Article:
By CELESTE RANDOLPH
Communication By Design
COVID has affected billions around the world. The latest variant, Omicron, has shown the highest surge and is the most contagious.
According to the Center for Disease Control and Prevention (CDC), “The great increase in daily cases over the past several weeks is largely related to the Omicron variant, which now represents about 98% of the COVID-19 cases in the country.”
In January, the CDC suggested the Omicron surge hasn't yet reached its peak. Bay Area school districts, such as the San Francisco Unified School District, closed in January because of Omicron surges and teacher shortages. Could Omicron possibly send Manteca Unified back into lockdown? District officials don’t believe so, despite a heavy holiday spike.
As of mid-February, Sierra had 15 student absences related to the coronavirus and no teacher absences, according to the Manteca Unified School District’s COVID-19 dashboard. In January, Sierra witnessed an alarming number of student (180) and teacher absences (5-12), per school administration, though not all those absences were related to the coronavirus.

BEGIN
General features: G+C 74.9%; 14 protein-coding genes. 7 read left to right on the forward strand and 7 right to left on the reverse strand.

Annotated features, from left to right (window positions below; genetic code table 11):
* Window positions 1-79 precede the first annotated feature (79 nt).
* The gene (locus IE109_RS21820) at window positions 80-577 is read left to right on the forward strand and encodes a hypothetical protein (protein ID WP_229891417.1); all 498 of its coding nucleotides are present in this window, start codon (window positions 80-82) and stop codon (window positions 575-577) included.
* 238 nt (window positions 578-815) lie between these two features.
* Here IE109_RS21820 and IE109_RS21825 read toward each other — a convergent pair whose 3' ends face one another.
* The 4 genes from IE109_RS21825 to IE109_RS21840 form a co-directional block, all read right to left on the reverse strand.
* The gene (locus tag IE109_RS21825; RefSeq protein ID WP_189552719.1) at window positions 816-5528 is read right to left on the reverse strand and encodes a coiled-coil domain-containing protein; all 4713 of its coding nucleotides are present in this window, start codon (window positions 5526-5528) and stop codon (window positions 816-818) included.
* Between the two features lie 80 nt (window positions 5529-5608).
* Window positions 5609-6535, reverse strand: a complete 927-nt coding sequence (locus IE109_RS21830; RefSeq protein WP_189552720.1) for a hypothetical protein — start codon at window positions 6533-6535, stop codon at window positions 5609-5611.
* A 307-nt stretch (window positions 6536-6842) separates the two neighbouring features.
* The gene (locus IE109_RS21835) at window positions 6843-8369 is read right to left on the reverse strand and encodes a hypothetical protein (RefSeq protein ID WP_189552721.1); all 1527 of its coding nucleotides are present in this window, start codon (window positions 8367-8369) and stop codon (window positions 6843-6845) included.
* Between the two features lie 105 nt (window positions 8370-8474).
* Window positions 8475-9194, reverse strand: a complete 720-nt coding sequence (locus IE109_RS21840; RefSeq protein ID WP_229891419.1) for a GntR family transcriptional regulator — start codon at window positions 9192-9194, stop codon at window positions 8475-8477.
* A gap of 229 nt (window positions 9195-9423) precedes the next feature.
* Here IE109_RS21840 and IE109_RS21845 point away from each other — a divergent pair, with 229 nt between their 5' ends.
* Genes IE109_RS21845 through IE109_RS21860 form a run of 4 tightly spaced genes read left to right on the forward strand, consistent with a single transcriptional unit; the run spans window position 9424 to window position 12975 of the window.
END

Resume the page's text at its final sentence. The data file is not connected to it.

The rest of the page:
“In my career, this has been the worst the attendance has been,” Sierra High vice principal Anne Marie Shaw said in January.
Director of Community Outreach Victoria Brunn of the Manteca Unified School District noted that the district has felt the effects of the holiday spike.
“Return(ing) from winter break, we did see the largest number of staff and students with the virus,” Brunn said in a statement to Paw Prints on Feb. 8.
“The impacts of COVID-19 are across the system, both in staffing and student attendance,” she added. “We hope as of March 1, we will have migrated successfully through the current variance and viral spread through our community. We noticed a notable drop this past Monday (Feb. 7) in employee absence from the coronavirus.”
Brunn believes these optimistic signs will help MUSD avoid a lockdown.
“Currently, we do not anticipate a transition to remote or distance learning for all students,” she said.
Celeste Randolph is a junior at Sierra High, studying Communication By Design. Randolph wants to become a journalist. She is very active on campus and is a part of the following clubs: Speech and Debate Club; Family, Career and Community Leaders of America; Drama Club; Animal Rescue Club; Hispanic Youth Leadership Club; Link Crew; and Korean Pop Culture Club. Randolph has also competed in swim, softball, and track and field at the school and dance outside of school.